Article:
Cathay Life lifts overseas exposure, bumps up yield

The Taiwanese life insurer raised its exposure to global bonds and equities, while maintaining low forex hedging costs -- a strategy that yielded higher portfolio returns from a year ago.
Cathay Life lifts overseas exposure, bumps up yield

Higher overseas allocations combined with stable currency hedging costs helped lift the return on Cathay Life Insurance's investment portfolio, its half-year results showed on Thursday.

Wholly owned by Cathay Financial Holding and the largest life insurer in Taiwan by premiums, Cathay Life raised its international exposure by 1.3 percentage points in the first six months of 2018 to 63.3% of its NT$5,698.9 billion ($184.9 billion) investment portfolio.

The lion's share of that is in bonds, which took up a 56.5% share of the portfolio, up from 55.7% at the end of 2017 in spite of the greater bond-market volatility whipped up by a succession of US interest rate rises. Asian bonds saw the biggest increase, rising 2 percentage points to 24%.

Kelvin Kwok, an analyst at Moody’s Investor Services, noted that most of Cathay Life’s overseas bond holdings were in high-quality, investment grade instruments, which tend to be less affected when market conditions turn choppy.

The relatively low supply of Taiwanese bonds as well as low local yields are also likely to have encouraged the lifer to dial up its global bond allocations, Kwok told AsianInvestor. To illustrate, 10-year government bonds yield 0.88% in Taiwan while in the US they yield 2.88%.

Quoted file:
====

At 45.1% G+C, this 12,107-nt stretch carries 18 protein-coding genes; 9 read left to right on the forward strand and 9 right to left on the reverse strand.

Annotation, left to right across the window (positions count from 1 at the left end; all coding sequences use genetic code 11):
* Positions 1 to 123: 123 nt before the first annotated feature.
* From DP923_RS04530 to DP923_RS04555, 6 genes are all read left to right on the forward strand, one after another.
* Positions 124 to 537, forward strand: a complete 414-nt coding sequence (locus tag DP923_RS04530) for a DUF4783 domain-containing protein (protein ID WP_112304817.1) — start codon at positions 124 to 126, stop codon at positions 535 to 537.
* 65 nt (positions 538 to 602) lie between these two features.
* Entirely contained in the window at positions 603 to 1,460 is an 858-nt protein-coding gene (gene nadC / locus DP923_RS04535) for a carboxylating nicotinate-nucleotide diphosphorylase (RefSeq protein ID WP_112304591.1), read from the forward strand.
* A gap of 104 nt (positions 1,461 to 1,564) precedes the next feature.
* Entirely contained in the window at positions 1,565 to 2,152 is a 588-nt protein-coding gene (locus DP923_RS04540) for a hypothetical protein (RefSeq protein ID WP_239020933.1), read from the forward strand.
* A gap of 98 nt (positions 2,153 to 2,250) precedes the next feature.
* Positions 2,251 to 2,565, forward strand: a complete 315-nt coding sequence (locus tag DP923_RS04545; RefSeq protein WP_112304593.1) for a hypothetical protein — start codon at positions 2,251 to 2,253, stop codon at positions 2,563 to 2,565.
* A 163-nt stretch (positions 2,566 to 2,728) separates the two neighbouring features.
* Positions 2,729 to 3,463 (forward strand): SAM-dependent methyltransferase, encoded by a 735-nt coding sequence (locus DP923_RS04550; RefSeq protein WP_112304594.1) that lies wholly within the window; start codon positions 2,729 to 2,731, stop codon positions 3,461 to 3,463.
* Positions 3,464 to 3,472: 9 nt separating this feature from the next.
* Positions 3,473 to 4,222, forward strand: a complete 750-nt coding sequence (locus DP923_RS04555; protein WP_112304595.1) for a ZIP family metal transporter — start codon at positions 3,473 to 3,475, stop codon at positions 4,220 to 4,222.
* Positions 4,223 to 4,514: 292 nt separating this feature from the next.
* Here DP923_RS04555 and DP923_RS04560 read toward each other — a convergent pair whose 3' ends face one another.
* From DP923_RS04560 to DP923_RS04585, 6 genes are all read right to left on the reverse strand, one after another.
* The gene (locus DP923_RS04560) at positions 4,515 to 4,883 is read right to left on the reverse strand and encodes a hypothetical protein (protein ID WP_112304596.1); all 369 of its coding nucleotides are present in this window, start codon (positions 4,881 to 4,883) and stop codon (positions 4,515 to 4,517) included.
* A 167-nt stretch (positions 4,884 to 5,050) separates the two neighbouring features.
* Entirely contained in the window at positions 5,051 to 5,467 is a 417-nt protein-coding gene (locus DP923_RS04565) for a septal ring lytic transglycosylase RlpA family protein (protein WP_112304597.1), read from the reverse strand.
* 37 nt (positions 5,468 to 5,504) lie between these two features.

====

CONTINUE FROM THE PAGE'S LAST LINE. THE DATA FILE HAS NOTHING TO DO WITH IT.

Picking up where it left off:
It was global equities, though, that delivered the best performance in the portfolio, a first-half return of 13.4% compared with 8.3% in 2017. This asset class accounted for 6.8% of the portfolio, up from 6.3% earlier.

Kwok said the lifer is increasingly focused on generating recurring investment income and is therefore likely to have leaned towards investing in “value” stocks that offer good dividends. 

That would appear to be the case with local equities as well.

“The company’s equity holdings are concentrated in certain large Taiwanese corporates, although these investments in the telecommunications and semiconductor industries provide stable dividend income,” Moody’s said in an earlier report this month on Cathay Life.

All told, Cathay Life was able to lift its overall investment yield (after hedging) to 4.22% at the end of June from 3.9% a year earlier.

Also helping, given its high overseas allocations, was Cathay Life's currency risk management. The insurer’s currency hedging costs came in at 1.09% of its foreign assets of around NT$3,680 billion – undercutting its local peers whose hedging costs are typically closer to 1.5%-2%, according to Kwok.

Cathay Life’s ability to maintain lower hedging costs compared to peers has helped its investment yields in the past and that trend is expected to continue, he added.

Cash aside, Cathay Life trimmed its allocations to other asset classes, including local equities, policy loans and real estate.


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